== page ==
The plot has thickened in an allotment row on the coast.

The Great Yarmouth and Gorleston Allotment Association (GYGAA) - which runs 14 sites across the borough - has responded to allegations of criminal damage, evictions and plot-holders urinating on each others' plots.

The association's committee has blamed gardeners "with a grudge" for digging up claims against them.

READ MORE: Aggro at the allotment! Threats, broken fences and peeing on each others' plots...

In an extraordinary 1,000 word statement, a spokesperson for the GYGAA said that their last AGM saw all positions on the committee - including chairperson, general secretary and treasurer - open to nominations.

None of the current committee intended to apply "due to the ongoing harassment they receive", they said.

"Not one person applied for any of the positions. That would suggest they would... rather remain in the background causing trouble," the spokesperson added.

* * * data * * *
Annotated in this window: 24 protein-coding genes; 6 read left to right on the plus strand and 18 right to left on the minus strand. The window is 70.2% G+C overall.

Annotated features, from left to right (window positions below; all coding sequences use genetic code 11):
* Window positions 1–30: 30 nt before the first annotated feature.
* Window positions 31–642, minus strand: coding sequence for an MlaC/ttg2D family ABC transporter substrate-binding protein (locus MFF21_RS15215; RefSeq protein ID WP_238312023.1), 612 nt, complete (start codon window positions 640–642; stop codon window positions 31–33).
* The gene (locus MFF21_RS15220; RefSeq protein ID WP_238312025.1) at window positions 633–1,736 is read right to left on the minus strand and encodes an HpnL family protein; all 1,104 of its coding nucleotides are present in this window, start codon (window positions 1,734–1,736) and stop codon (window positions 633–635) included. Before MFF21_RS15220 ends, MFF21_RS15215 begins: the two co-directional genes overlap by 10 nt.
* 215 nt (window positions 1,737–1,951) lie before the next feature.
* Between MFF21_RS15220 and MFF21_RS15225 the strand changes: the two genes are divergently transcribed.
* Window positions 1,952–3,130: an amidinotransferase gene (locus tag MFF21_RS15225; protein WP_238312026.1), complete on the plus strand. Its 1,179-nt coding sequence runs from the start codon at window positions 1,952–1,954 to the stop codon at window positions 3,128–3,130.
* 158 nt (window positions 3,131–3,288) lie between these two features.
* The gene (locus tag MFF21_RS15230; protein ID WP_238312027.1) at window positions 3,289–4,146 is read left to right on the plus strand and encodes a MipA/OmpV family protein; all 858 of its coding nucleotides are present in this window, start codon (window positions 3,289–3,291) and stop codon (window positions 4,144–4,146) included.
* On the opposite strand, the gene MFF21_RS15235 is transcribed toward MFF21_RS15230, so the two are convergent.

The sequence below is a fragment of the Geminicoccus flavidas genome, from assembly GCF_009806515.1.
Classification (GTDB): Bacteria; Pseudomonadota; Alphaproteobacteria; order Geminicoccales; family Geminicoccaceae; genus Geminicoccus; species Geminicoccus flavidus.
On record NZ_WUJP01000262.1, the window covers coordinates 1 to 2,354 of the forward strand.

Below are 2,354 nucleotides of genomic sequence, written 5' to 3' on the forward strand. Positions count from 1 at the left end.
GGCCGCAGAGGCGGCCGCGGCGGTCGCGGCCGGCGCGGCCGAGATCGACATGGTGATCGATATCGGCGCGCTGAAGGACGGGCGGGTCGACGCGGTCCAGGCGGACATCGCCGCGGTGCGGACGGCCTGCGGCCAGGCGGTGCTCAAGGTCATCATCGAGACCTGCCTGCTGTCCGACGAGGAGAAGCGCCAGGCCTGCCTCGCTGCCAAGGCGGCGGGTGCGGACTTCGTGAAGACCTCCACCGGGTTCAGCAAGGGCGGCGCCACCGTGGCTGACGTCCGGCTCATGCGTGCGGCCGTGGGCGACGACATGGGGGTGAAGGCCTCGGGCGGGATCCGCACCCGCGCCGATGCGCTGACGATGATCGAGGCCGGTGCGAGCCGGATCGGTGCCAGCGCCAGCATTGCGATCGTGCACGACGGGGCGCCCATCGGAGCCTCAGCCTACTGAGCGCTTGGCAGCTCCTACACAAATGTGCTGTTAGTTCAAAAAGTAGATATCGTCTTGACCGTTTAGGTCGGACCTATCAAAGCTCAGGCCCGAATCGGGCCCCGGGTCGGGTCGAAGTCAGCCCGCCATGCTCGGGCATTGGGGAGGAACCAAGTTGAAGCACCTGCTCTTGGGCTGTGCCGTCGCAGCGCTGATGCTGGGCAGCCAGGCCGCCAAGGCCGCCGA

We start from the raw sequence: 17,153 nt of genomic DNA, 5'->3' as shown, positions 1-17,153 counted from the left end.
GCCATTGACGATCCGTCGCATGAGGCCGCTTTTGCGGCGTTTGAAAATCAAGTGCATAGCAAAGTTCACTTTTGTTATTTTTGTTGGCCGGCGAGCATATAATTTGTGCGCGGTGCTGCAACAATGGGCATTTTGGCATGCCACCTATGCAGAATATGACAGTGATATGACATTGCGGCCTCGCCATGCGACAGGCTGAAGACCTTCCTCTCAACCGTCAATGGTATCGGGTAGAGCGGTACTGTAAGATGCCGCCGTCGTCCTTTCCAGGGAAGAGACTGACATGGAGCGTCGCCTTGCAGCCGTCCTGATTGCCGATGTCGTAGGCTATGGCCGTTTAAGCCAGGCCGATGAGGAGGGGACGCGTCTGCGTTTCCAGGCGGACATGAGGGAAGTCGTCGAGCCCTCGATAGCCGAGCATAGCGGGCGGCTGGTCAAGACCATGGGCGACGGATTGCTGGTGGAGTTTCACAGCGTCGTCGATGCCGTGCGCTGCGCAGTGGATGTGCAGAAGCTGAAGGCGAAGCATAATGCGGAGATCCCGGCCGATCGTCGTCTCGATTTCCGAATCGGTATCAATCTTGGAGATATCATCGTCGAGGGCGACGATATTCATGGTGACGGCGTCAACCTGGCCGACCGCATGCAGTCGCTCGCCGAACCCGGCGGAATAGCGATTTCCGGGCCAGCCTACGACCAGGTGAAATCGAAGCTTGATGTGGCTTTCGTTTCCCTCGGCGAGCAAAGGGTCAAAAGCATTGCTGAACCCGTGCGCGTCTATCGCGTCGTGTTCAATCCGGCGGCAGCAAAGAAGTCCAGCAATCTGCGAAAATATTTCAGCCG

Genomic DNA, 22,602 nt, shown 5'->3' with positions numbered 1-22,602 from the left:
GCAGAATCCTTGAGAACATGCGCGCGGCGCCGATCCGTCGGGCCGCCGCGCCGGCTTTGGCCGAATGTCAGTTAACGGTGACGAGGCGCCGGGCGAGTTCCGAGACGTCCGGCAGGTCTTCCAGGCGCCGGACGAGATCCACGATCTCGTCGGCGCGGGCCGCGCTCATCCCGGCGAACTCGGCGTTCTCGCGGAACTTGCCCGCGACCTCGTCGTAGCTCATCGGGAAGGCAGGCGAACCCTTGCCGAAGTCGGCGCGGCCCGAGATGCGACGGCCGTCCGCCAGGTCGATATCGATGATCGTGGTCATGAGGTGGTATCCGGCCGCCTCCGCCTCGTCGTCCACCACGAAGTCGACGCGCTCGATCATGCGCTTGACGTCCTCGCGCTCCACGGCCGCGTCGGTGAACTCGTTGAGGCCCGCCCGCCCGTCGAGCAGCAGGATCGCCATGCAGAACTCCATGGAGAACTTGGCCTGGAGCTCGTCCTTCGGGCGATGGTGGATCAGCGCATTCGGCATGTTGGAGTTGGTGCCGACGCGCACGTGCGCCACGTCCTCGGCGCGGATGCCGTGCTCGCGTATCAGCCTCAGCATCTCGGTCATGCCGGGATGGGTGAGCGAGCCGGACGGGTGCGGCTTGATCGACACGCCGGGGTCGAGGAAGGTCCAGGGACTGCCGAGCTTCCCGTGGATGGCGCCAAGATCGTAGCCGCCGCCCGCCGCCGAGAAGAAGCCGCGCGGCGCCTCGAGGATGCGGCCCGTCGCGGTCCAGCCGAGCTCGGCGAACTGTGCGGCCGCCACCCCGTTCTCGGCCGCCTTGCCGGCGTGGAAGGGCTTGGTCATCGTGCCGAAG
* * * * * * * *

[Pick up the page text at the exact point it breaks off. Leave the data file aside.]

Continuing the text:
Eastern Daily Press: The Tar Works allotments, Great Yarmouth. The Tar Works allotments, Great Yarmouth. (Image: Jamie Honeywood)

READ MORE: Battle lines drawn over allotments

The row centres on the running of the allotments, with several plot-holders accusing the committee of not dealing properly with allegations of bad behaviour and arguments between gardeners.

Several former and current plot-holders have claimed that when they take reports of rule-breaking to the committee, their complaints are "brushed under the carpet".

But the GYGAA said the majority of people making these allegations must "have a grudge against the association, as they are not people that the current committee have ever had any involvement with".

Norfolk Police are currently investigating a report of criminal damage after a fence at one plot was knocked down sometime between January 10 and 12.

The GYGAA spokesperson said: "Our committee work hard, unpaid, completely voluntarily and at their own expense often behind the scenes, to try make the allotments a welcoming place for all.

"As with society in general, there are disagreements and sometimes much worse."

They said they try dealing with disputes "in an open, transparent manner, which does occasionally lead to people being asked to leave their allotments".

"Sometimes this leads to heightened emotions due to the work people have put in over time," they added.